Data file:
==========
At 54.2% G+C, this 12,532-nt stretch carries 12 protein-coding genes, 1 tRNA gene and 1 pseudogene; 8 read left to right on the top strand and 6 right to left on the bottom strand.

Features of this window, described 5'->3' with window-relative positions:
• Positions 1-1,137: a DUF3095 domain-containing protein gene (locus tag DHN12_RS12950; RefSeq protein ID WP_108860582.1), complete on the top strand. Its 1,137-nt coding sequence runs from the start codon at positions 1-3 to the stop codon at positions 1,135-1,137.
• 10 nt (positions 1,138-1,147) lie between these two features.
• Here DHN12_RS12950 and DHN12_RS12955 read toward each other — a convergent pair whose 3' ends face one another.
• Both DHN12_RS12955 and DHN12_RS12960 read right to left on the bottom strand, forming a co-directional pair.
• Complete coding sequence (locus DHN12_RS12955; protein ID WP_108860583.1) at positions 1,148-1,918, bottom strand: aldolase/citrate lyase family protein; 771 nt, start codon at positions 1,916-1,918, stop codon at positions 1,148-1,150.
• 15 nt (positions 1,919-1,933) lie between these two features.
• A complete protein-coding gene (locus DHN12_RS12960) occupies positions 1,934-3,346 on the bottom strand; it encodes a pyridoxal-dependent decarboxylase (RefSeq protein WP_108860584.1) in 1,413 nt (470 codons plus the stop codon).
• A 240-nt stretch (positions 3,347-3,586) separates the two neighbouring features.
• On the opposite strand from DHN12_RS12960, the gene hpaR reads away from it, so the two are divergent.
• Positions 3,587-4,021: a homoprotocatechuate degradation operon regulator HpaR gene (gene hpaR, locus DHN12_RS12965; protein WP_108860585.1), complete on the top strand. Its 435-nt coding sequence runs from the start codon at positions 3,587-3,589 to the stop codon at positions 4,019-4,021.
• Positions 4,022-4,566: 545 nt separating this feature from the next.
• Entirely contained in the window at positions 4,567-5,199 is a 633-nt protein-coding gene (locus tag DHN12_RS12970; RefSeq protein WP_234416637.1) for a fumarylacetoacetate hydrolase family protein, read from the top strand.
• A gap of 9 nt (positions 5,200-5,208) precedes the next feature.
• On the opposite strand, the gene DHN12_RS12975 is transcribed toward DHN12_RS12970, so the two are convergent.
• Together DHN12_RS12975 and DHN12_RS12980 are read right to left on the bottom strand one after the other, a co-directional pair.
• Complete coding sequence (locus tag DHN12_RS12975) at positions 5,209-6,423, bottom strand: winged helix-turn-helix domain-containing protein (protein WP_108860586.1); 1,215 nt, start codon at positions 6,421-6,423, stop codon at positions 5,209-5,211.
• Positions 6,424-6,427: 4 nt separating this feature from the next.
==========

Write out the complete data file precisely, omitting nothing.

At 54.2% G+C, this 12,532-nt stretch carries 12 protein-coding genes, 1 tRNA gene and 1 pseudogene; 8 read left to right on the top strand and 6 right to left on the bottom strand.

Features of this window, described 5'->3' with window-relative positions:
• Positions 1-1,137: a DUF3095 domain-containing protein gene (locus tag DHN12_RS12950; RefSeq protein ID WP_108860582.1), complete on the top strand. Its 1,137-nt coding sequence runs from the start codon at positions 1-3 to the stop codon at positions 1,135-1,137.
• 10 nt (positions 1,138-1,147) lie between these two features.
• Here DHN12_RS12950 and DHN12_RS12955 read toward each other — a convergent pair whose 3' ends face one another.
• Both DHN12_RS12955 and DHN12_RS12960 read right to left on the bottom strand, forming a co-directional pair.
• Complete coding sequence (locus DHN12_RS12955; protein ID WP_108860583.1) at positions 1,148-1,918, bottom strand: aldolase/citrate lyase family protein; 771 nt, start codon at positions 1,916-1,918, stop codon at positions 1,148-1,150.
• 15 nt (positions 1,919-1,933) lie between these two features.
• A complete protein-coding gene (locus DHN12_RS12960) occupies positions 1,934-3,346 on the bottom strand; it encodes a pyridoxal-dependent decarboxylase (RefSeq protein WP_108860584.1) in 1,413 nt (470 codons plus the stop codon).
• A 240-nt stretch (positions 3,347-3,586) separates the two neighbouring features.
• On the opposite strand from DHN12_RS12960, the gene hpaR reads away from it, so the two are divergent.
• Positions 3,587-4,021: a homoprotocatechuate degradation operon regulator HpaR gene (gene hpaR, locus DHN12_RS12965; protein WP_108860585.1), complete on the top strand. Its 435-nt coding sequence runs from the start codon at positions 3,587-3,589 to the stop codon at positions 4,019-4,021.
• Positions 4,022-4,566: 545 nt separating this feature from the next.
• Entirely contained in the window at positions 4,567-5,199 is a 633-nt protein-coding gene (locus tag DHN12_RS12970; RefSeq protein WP_234416637.1) for a fumarylacetoacetate hydrolase family protein, read from the top strand.
• A gap of 9 nt (positions 5,200-5,208) precedes the next feature.
• On the opposite strand, the gene DHN12_RS12975 is transcribed toward DHN12_RS12970, so the two are convergent.
• Together DHN12_RS12975 and DHN12_RS12980 are read right to left on the bottom strand one after the other, a co-directional pair.
• Complete coding sequence (locus tag DHN12_RS12975) at positions 5,209-6,423, bottom strand: winged helix-turn-helix domain-containing protein (protein WP_108860586.1); 1,215 nt, start codon at positions 6,421-6,423, stop codon at positions 5,209-5,211.
• Positions 6,424-6,427: 4 nt separating this feature from the next.